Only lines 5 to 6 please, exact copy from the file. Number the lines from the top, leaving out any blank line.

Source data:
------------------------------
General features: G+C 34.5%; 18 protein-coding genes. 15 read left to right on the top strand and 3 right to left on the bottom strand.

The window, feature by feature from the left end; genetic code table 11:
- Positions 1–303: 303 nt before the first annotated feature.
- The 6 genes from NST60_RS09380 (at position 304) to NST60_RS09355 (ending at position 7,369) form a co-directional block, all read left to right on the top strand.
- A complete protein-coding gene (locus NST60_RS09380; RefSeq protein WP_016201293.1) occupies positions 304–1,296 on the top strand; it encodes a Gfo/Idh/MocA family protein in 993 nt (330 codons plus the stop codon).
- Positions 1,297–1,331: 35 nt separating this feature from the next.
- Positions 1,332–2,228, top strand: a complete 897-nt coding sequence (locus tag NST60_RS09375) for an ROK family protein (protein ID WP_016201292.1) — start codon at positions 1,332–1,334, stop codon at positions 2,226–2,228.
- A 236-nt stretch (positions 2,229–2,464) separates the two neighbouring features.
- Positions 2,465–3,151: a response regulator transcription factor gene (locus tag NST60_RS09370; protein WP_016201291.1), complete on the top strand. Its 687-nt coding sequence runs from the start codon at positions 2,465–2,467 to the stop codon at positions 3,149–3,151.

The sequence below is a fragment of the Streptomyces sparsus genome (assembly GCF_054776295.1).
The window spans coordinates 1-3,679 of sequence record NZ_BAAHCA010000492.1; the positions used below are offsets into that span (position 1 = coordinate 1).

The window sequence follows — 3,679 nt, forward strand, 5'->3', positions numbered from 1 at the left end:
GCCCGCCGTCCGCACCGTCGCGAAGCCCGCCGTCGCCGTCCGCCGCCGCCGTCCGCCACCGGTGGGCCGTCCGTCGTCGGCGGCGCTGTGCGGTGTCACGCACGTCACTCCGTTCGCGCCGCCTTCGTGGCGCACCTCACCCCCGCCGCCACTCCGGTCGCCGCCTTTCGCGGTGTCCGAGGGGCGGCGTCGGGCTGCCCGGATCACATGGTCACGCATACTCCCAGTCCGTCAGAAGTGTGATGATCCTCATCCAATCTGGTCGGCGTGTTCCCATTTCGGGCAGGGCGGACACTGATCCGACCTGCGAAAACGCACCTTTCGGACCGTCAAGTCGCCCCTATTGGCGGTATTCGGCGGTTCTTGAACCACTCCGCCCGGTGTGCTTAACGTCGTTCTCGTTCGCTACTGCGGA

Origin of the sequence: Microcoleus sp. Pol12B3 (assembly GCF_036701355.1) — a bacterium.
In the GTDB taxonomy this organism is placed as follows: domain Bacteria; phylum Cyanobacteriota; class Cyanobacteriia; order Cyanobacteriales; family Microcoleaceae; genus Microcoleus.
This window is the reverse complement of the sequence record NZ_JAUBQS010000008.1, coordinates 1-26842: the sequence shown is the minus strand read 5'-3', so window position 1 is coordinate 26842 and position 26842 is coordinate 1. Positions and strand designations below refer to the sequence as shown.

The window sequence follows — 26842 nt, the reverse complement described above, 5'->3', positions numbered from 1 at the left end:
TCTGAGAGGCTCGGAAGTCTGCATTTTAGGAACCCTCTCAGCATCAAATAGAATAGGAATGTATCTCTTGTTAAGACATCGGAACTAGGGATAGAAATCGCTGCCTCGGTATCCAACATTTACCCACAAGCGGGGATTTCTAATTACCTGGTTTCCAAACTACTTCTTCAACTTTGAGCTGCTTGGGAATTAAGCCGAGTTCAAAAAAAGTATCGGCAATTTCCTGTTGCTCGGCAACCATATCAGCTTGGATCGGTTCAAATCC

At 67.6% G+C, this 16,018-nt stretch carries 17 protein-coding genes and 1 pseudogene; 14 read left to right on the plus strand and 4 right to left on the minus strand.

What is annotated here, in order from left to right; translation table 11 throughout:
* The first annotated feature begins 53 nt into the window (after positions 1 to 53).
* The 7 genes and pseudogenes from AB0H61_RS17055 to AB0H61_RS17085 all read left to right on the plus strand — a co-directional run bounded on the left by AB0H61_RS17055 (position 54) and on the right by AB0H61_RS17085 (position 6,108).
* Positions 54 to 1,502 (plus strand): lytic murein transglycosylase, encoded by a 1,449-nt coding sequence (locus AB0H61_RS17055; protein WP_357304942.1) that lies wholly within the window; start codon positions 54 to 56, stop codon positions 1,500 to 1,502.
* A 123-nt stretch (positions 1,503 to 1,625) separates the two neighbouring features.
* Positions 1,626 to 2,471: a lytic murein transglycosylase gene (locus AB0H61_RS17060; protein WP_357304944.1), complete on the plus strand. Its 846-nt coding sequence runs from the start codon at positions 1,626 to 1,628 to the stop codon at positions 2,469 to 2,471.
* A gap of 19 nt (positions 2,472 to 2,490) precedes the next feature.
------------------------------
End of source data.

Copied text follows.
- A complete protein-coding gene (locus NST60_RS09380; RefSeq protein WP_016201293.1) occupies positions 304–1,296 on the top strand; it encodes a Gfo/Idh/MocA family protein in 993 nt (330 codons plus the stop codon).
- Positions 1,297–1,331: 35 nt separating this feature from the next.